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Whether it’s “medicinal”, dark and bitter on a Monday morning or a “recreational” vanilla latte at the weekend, most of us prefer to start the day with a good cup of coffee. We think of it as an energy boost, or a way to kick start out metabolisms, but your coffee can be so much more!

While coffee can do a lot for your insides, since it’s full of delicious chemicals that work wonders from the inside out, it can also have an amazing effect on the surface, too.

Naturally able to boost blood flow, coffee increases the turnover of your skin cells to reveal a whole new you. Literally. And since coffee has the same pH levels as your skin, it doesn’t suffocate your skin. Instead, it balances you out.

When applied topically, it can do all sorts of neat tricks that you’ll see instant results from. You can make an array of masks, scrubs and pastes from antioxidant-rich coffee grounds that have caused coffee to gain quite the reputation as an alternative skin remedy.

The experts have had their say: coffee is here to stay. As a life-bringing magical brown liquid for mornings and as a part of your beauty routine.

So let’s have at it. What exactly does it do?

 

#1 Coffee as an Antioxidant

pomegranate

Most of us associate antioxidants with foods like blueberries and pomegranates. We think of them as something that comes from chewing or occasionally even choking down on something that’s good for us, but tastes plain awful (yes, kale; I mean you).

Antioxidants have all kinds of benefits for the skin, though, and so we push through. They can help to protect your skin from free radical damage, reduce pigmentation and improve fine lines and wrinkles.

But what if we could get just as much goodness from our morning java?

Studies have found coffee to be absolutely bursting with powerful antioxidant goodness. There are more antioxidants in your coffee than there are in green tea, even in the flavonoids of coffee. Some studies using coffee silverskin have even found there to be antifungal and antimicrobial qualities present… So brew away, because your coffee is doing you more good than you think!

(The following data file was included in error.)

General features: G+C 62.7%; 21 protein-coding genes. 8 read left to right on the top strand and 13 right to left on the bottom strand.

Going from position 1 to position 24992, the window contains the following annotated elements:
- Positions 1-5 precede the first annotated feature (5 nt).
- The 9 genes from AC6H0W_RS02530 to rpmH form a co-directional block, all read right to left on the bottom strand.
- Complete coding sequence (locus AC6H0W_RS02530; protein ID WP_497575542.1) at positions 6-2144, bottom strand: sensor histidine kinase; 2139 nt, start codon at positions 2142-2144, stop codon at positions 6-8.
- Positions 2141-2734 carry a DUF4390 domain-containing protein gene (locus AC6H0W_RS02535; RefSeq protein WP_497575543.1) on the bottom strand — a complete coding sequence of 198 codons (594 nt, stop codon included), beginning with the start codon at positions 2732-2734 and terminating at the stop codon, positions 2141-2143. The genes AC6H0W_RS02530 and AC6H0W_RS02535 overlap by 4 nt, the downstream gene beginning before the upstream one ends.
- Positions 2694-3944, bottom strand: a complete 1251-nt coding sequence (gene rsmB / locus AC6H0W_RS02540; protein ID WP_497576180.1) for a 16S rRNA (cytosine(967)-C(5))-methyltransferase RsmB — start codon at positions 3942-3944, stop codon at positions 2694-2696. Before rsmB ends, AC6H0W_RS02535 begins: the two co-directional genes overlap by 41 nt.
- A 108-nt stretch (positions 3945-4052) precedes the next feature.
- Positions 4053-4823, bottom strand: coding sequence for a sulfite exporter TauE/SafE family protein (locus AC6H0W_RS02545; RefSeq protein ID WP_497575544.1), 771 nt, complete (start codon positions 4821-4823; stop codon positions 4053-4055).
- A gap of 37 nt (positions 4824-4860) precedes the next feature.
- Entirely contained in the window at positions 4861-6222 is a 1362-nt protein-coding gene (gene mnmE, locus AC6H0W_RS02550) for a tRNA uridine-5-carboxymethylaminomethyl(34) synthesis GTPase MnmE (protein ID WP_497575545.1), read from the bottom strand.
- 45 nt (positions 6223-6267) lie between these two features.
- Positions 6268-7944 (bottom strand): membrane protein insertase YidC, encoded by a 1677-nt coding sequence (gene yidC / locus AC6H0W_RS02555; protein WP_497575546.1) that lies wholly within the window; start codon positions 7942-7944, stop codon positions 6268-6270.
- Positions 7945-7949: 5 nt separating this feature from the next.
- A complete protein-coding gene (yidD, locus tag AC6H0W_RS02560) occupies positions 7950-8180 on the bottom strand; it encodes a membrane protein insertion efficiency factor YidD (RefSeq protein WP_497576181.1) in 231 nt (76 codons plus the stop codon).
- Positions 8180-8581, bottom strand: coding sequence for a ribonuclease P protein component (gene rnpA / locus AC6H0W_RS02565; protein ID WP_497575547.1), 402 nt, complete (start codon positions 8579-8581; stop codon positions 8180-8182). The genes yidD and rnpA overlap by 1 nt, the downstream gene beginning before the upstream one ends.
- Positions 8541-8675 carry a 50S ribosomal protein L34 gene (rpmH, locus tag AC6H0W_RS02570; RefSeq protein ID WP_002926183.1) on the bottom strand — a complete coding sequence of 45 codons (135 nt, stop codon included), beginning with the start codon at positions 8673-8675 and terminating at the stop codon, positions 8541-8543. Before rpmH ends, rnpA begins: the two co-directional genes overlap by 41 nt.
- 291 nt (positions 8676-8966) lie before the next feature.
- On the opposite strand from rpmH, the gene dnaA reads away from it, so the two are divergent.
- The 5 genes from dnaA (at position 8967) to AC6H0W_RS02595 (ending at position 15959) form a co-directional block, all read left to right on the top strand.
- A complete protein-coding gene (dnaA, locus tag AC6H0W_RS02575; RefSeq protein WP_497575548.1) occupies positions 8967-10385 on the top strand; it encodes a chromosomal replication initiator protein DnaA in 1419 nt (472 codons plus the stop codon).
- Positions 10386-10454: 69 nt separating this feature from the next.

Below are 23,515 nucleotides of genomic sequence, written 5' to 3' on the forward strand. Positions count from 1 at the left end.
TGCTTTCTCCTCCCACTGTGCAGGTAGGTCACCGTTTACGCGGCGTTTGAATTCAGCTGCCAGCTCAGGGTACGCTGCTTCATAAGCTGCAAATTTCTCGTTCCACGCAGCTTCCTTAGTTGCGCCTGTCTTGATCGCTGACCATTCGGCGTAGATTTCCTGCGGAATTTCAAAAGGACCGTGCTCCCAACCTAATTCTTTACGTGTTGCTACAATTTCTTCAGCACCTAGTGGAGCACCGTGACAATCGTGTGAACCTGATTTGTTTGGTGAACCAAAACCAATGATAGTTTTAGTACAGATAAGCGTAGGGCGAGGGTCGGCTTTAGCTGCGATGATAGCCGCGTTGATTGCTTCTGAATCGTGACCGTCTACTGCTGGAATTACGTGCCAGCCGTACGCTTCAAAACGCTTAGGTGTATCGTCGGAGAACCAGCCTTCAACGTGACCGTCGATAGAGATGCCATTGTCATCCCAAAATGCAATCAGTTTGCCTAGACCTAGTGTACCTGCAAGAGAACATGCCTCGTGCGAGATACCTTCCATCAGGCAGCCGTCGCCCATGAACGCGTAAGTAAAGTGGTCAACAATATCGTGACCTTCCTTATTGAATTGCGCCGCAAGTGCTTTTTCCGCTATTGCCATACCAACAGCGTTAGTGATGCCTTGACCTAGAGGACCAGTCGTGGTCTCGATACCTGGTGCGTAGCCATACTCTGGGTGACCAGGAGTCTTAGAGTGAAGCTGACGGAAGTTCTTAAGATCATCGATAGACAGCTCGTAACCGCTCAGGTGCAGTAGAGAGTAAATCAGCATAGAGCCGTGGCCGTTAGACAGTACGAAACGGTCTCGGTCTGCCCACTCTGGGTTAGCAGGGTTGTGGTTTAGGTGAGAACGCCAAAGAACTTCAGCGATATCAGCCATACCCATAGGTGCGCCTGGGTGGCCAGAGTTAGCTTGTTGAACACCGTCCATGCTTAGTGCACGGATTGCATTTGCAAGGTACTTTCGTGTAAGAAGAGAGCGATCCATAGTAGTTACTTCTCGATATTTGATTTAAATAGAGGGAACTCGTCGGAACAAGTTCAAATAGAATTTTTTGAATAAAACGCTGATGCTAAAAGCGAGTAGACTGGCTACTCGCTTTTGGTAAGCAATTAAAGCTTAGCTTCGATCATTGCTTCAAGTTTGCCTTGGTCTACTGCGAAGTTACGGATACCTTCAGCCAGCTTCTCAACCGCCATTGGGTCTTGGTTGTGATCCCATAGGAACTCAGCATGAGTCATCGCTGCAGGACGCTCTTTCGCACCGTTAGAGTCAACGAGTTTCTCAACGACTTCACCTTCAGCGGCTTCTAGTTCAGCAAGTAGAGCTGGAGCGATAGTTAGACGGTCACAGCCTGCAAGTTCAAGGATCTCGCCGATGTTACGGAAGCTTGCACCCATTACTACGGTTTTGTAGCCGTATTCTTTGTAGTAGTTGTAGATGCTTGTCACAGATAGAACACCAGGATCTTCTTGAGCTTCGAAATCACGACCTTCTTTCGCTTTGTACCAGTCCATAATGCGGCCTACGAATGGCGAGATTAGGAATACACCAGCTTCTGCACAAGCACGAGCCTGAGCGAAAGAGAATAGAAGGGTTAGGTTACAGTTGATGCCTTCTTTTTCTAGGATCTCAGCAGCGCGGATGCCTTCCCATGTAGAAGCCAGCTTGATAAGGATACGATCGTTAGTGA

#2 Scrub, Scrub, Scrub

coffee in cup, beans and ground

We all love a good body scrub. Or face scrub. Just scrubs in general, actually (sorry, TLC). But many of nature’s exfoliants are less than gentle on our skin, despite how smooth they can make it feel.

In comes the coffee.

Coffee grounds don’t dissolve in water and are naturally soft, which makes them a top choice for scrubbing away dead skin cells. Not to mention, the caffeic acid (basically an antioxidant) in coffee grounds can help to boost collagen levels. Making you not only smooth as a baby’s… well, you get the drift, but looking a little younger and brighter too.

You’ve probably already realised, but you can make a coffee scrub at home with little to no effort. Just remember to use fresh coffee grounds, and not grounds that you threw out three days ago.

 

#3 Tighten That Cellulite

woman sitting down, hands on bare leg

Body positive or not, many of us have a little more cellulite than we’d like, and we’ll do just about anything to tighten up those thighs or smooth out those arms.

By dilating the blood vessels beneath the skin and improving our blood flow, the caffeine in coffee can help to reduce the visibility of cellulite. Actually, a side effect of scrubbing away with coffee grounds, the caffeine works in combination with sloughing away dead cells and leaving a more even texture to your skin.

Some coffee, specifically coffee oil, has also been compared to hyaluronic acid for its anti-aging effects. Studies have found that coffee oil can increase collagen and elastin production, which can make skin feel and look firmer.

Coffee also happens to be a diuretic, which means that products containing coffee will temporarily reduce the appearance of cellulite by drawing fluid away from your fat cells. By dehydrating those cells, the coffee shrinks their size, which creates a tightening effect.